Archive of Articles for July, 2013

Republicans' Anti-Obamacare 2014 Strategy

[ Posted Wednesday, July 17th, 2013 – 16:40 UTC ]

But what if it works reasonably well? What if (gasp!) people actually like it?

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The Reid-McCain Deal

[ Posted Tuesday, July 16th, 2013 – 17:29 UTC ]

Harry Reid and John McCain apparently just cut a deal which will avoid the "nuclear" or "constitutional" option of changing the Senate's rule that allows filibustering presidential (non-judicial) appointees. Yesterday I wrote about the meeting which produced this deal, so I thought it was worth writing a followup article now that a deal has been reached.

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Reid's Nuclear Disarmament Meeting

[ Posted Monday, July 15th, 2013 – 16:33 UTC ]

An extraordinary meeting is taking place today, which all 100 senators have been invited to attend. This should really not be an extraordinary thing -- you'd think that all senators meeting together would just be an actual floor session in the Senate -- but it is because it is actually a political meeting, with the doors closed. The senators aren't meeting to pass legislation, they're meeting to have a political showdown of sorts (hence the closed doors). Normally, each party's caucus meets separately behind closed doors to hash out party strategy, but what's extraordinary about today's confab is that both parties are meeting at once.

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Friday Talking Points [264] -- Drop The Nuke, Harry!

[ Posted Friday, July 12th, 2013 – 17:19 UTC ]

OK, we've got somewhat of a backlog to take care of here, due to summertime laziness striking early this year. So we're just going to plow through the swirling storm of craziness as fast as possible. Insert your own "Sharknado" joke, if you feel so inclined.

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Regular Order From Beginning To End

[ Posted Thursday, July 11th, 2013 – 16:32 UTC ]

Earlier this year, after the new Congress was seated, there was a rhetorical push from Republicans lauding the sanctity of "regular order" for Congress to follow. The term was used constantly, although few outside the Beltway knew what they were talking about.

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Some Perspective On Egypt

[ Posted Wednesday, July 10th, 2013 – 16:48 UTC ]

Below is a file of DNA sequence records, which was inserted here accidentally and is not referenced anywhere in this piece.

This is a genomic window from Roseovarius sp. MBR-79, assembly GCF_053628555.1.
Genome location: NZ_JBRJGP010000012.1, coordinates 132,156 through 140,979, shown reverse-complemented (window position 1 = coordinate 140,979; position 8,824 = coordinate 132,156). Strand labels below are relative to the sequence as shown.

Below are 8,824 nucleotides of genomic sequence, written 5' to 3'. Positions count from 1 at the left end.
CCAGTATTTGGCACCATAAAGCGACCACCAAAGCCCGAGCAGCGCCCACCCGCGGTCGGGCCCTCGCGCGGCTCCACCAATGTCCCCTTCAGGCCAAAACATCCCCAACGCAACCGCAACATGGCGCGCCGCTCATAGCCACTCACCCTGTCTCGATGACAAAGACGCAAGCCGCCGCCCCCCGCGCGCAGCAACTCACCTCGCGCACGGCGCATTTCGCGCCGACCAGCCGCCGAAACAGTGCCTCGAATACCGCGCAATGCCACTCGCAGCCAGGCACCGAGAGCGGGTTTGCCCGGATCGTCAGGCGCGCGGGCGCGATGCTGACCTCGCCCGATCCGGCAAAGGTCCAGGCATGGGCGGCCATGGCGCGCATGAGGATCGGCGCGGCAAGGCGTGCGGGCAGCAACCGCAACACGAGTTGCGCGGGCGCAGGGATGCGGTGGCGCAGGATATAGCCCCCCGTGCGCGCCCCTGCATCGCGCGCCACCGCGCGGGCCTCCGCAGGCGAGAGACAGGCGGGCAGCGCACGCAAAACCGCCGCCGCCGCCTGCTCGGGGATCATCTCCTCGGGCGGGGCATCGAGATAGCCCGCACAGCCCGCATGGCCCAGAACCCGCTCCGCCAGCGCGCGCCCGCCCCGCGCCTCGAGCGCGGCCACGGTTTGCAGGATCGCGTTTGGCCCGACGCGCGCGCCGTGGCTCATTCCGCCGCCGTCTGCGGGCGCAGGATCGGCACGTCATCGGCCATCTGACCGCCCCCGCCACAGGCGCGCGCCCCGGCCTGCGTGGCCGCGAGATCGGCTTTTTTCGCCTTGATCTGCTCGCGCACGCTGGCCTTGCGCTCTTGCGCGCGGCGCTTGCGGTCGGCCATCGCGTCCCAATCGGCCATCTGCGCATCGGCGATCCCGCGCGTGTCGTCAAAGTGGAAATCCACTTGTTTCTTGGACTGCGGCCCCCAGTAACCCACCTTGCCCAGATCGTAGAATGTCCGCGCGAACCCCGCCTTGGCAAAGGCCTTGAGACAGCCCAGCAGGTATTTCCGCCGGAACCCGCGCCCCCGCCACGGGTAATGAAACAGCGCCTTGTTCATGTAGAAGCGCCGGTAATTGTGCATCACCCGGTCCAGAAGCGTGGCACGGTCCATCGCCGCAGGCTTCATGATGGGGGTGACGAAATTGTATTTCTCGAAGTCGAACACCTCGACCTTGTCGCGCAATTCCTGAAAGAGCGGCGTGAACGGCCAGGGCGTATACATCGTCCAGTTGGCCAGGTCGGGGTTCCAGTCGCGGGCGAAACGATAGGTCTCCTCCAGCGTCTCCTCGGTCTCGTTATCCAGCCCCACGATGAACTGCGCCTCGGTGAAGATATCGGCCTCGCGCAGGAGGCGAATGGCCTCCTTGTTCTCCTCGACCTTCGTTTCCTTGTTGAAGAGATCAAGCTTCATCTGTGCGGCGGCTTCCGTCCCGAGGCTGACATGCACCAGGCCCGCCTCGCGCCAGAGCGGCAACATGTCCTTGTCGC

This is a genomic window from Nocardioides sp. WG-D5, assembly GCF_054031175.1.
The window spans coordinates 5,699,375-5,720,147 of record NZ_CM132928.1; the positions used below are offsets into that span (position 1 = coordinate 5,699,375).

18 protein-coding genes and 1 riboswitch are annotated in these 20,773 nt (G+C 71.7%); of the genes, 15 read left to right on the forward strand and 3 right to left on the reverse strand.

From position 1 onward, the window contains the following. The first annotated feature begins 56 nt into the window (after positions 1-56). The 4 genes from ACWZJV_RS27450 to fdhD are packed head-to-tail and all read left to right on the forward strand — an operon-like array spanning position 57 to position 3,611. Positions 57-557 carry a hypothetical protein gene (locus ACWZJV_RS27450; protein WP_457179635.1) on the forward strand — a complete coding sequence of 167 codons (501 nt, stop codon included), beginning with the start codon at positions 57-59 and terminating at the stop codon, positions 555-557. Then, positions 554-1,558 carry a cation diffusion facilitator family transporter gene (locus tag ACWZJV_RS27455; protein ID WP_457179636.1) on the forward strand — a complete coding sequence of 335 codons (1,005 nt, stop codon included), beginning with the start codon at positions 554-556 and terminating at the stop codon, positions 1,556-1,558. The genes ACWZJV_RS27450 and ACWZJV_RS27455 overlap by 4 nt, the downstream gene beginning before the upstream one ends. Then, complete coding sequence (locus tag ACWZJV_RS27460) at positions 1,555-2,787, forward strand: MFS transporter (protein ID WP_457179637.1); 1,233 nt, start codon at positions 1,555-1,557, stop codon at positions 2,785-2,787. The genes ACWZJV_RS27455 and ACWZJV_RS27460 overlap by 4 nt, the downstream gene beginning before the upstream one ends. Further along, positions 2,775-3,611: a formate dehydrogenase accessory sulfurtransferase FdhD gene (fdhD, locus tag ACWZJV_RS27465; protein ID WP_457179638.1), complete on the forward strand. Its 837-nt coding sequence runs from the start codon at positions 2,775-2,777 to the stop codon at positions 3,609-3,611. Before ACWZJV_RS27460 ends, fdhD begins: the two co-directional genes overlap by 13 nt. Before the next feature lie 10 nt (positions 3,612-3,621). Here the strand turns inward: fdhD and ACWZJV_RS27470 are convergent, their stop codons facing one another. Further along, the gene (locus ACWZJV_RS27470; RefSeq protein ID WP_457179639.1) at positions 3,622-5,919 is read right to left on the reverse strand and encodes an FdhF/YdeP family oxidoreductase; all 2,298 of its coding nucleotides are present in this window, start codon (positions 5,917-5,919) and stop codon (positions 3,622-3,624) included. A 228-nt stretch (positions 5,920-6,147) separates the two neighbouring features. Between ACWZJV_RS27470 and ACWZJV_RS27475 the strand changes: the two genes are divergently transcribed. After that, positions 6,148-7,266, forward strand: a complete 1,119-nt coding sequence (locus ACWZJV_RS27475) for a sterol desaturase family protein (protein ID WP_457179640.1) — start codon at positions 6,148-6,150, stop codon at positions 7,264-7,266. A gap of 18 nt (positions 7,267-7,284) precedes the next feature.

The recent developments in Egypt have caused an interesting reaction from American political commenters, because real-world events have an annoying way of not fitting neatly into our prepackaged political pigeonholes. The basic questions (such as: "Is the overthrow of Morsi a good thing or a bad thing?") have complex answers, because while many argue that Morsi was bad for Egypt, the way he was removed from office is certainly nothing to celebrate. The United States government can't use the word "coup" because that would mean we'd have to cut off aid, but outside the world of diplomatic fictions, that's exactly what happened: a military coup d'état. As coups go it was a fairly restrained one, but celebrating a populist/military overthrow of a democratically-elected leader is an unusual stance for Americans to take, for obvious reasons. Even if we do like the new guy better than the old guy.

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From The Archives -- Good News On The Deficit

[ Posted Tuesday, July 9th, 2013 – 16:26 UTC ]

That's pretty stunning, isn't it? In 2013, the deficit will be less than half what it was when Barack Obama took office. In 2014, it will be approximately one-fourth the size of the 2009 deficit. Whether in absolute terms or in proportion, this is likely to be the best deficit-reducing record in all of American history, in fact.

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Boehner's Immigration Dilemma

[ Posted Monday, July 8th, 2013 – 16:35 UTC ]

Speaker of the House John Boehner faces a dilemma on how to proceed on immigration policy, and no matter what course of action he chooses, he is all but certain to disappoint a large part of his own party. Although the immigration issue is new, the dilemma is not. In fact, it's the same dilemma Boehner has faced on multiple issues ever since he picked up the speaker's gavel: do what the Tea Party wing of the Republicans wants, or do what the Republican Party establishment wants. While this division has shown up repeatedly, it seems to be much more stark on the question of immigration -- which doesn't exactly bode well for Boehner.

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Congress Still Not Working

[ Posted Friday, July 5th, 2013 – 17:47 UTC ]

Maybe it's just envy. I'll fully admit it, up front. After all, who wouldn't want a job where you get one-third of the time you're supposed to be working as free vacation days? Nice work, if you can find it. So maybe there's a tinge of envy which propels me, on a semi-annual basis, to essentially air the same complaint. But the regularity of these rants is also due to the fact that not much changes in Washington, ever, and one of the reasons that Congress just doesn't work these days is that Congress just doesn't work all that much.

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From The Archives -- Celebrate The 4th -- Pursue Some Happiness!

[ Posted Thursday, July 4th, 2013 – 09:00 UTC ]

That line will be widely quoted across this land today, in parks and bandstands, on radio and in newsprint, from California to the New York islands, in countless big-city parades and from a myriad of small-town gazebos.

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